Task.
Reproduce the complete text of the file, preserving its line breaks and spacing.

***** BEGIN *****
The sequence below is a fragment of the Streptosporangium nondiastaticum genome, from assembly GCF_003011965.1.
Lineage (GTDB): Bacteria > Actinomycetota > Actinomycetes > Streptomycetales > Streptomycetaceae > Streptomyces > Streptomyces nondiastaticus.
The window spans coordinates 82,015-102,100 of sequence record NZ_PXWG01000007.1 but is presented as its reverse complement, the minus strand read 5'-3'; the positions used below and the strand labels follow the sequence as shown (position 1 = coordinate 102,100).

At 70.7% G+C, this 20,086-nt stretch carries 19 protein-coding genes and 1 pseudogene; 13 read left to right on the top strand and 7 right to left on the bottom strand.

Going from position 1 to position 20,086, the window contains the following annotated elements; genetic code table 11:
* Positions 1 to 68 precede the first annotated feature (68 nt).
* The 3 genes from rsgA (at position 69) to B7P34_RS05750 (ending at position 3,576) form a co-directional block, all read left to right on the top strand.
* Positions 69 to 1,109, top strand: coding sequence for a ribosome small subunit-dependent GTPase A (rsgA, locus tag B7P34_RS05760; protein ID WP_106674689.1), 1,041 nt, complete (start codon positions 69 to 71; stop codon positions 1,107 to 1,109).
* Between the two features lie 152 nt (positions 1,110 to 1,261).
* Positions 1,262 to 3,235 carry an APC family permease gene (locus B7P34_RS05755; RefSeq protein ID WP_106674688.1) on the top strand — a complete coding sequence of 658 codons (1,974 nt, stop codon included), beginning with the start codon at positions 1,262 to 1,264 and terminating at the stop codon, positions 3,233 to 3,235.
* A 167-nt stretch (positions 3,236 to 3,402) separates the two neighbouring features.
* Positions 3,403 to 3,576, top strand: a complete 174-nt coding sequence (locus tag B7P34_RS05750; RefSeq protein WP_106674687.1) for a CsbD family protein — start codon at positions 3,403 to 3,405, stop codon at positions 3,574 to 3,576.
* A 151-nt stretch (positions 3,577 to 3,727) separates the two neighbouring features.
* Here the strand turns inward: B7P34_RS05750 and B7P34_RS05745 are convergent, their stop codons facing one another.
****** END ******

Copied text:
The sequence below is a fragment of the Streptosporangium nondiastaticum genome, from assembly GCF_003011965.1.
Lineage (GTDB): Bacteria > Actinomycetota > Actinomycetes > Streptomycetales > Streptomycetaceae > Streptomyces > Streptomyces nondiastaticus.
The window spans coordinates 82,015-102,100 of sequence record NZ_PXWG01000007.1 but is presented as its reverse complement, the minus strand read 5'-3'; the positions used below and the strand labels follow the sequence as shown (position 1 = coordinate 102,100).

At 70.7% G+C, this 20,086-nt stretch carries 19 protein-coding genes and 1 pseudogene; 13 read left to right on the top strand and 7 right to left on the bottom strand.

Going from position 1 to position 20,086, the window contains the following annotated elements; genetic code table 11:
* Positions 1 to 68 precede the first annotated feature (68 nt).
* The 3 genes from rsgA (at position 69) to B7P34_RS05750 (ending at position 3,576) form a co-directional block, all read left to right on the top strand.
* Positions 69 to 1,109, top strand: coding sequence for a ribosome small subunit-dependent GTPase A (rsgA, locus tag B7P34_RS05760; protein ID WP_106674689.1), 1,041 nt, complete (start codon positions 69 to 71; stop codon positions 1,107 to 1,109).
* Between the two features lie 152 nt (positions 1,110 to 1,261).
* Positions 1,262 to 3,235 carry an APC family permease gene (locus B7P34_RS05755; RefSeq protein ID WP_106674688.1) on the top strand — a complete coding sequence of 658 codons (1,974 nt, stop codon included), beginning with the start codon at positions 1,262 to 1,264 and terminating at the stop codon, positions 3,233 to 3,235.
* A 167-nt stretch (positions 3,236 to 3,402) separates the two neighbouring features.
* Positions 3,403 to 3,576, top strand: a complete 174-nt coding sequence (locus tag B7P34_RS05750; RefSeq protein WP_106674687.1) for a CsbD family protein — start codon at positions 3,403 to 3,405, stop codon at positions 3,574 to 3,576.
* A 151-nt stretch (positions 3,577 to 3,727) separates the two neighbouring features.
* Here the strand turns inward: B7P34_RS05750 and B7P34_RS05745 are convergent, their stop codons facing one another.